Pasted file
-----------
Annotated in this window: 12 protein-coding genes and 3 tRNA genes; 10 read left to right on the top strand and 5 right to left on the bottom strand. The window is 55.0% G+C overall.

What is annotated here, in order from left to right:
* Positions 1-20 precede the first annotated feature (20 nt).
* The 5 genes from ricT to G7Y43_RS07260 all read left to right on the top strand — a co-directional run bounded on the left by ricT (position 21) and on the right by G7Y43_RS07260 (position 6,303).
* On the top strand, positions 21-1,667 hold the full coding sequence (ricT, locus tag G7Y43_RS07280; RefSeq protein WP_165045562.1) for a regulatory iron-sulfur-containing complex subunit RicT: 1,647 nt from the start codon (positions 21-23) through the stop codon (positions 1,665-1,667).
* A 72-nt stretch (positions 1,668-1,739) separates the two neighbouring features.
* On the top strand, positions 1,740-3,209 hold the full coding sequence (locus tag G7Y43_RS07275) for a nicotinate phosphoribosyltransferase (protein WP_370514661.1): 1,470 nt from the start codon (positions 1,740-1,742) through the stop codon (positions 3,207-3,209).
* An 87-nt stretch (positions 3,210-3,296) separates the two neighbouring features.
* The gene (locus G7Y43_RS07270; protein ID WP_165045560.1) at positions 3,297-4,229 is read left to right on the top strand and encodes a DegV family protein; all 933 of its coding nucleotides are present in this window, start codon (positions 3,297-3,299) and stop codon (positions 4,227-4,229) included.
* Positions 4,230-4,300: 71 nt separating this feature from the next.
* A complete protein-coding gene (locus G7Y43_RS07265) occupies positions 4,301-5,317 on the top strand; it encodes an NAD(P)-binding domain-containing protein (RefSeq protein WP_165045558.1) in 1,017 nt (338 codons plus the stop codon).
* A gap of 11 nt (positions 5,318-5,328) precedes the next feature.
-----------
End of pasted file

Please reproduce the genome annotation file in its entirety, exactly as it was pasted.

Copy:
Annotated in this window: 12 protein-coding genes and 3 tRNA genes; 10 read left to right on the top strand and 5 right to left on the bottom strand. The window is 55.0% G+C overall.

What is annotated here, in order from left to right:
* Positions 1-20 precede the first annotated feature (20 nt).
* The 5 genes from ricT to G7Y43_RS07260 all read left to right on the top strand — a co-directional run bounded on the left by ricT (position 21) and on the right by G7Y43_RS07260 (position 6,303).
* On the top strand, positions 21-1,667 hold the full coding sequence (ricT, locus tag G7Y43_RS07280; RefSeq protein WP_165045562.1) for a regulatory iron-sulfur-containing complex subunit RicT: 1,647 nt from the start codon (positions 21-23) through the stop codon (positions 1,665-1,667).
* A 72-nt stretch (positions 1,668-1,739) separates the two neighbouring features.
* On the top strand, positions 1,740-3,209 hold the full coding sequence (locus tag G7Y43_RS07275) for a nicotinate phosphoribosyltransferase (protein WP_370514661.1): 1,470 nt from the start codon (positions 1,740-1,742) through the stop codon (positions 3,207-3,209).
* An 87-nt stretch (positions 3,210-3,296) separates the two neighbouring features.
* The gene (locus G7Y43_RS07270; protein ID WP_165045560.1) at positions 3,297-4,229 is read left to right on the top strand and encodes a DegV family protein; all 933 of its coding nucleotides are present in this window, start codon (positions 3,297-3,299) and stop codon (positions 4,227-4,229) included.
* Positions 4,230-4,300: 71 nt separating this feature from the next.
* A complete protein-coding gene (locus G7Y43_RS07265) occupies positions 4,301-5,317 on the top strand; it encodes an NAD(P)-binding domain-containing protein (RefSeq protein WP_165045558.1) in 1,017 nt (338 codons plus the stop codon).
* A gap of 11 nt (positions 5,318-5,328) precedes the next feature.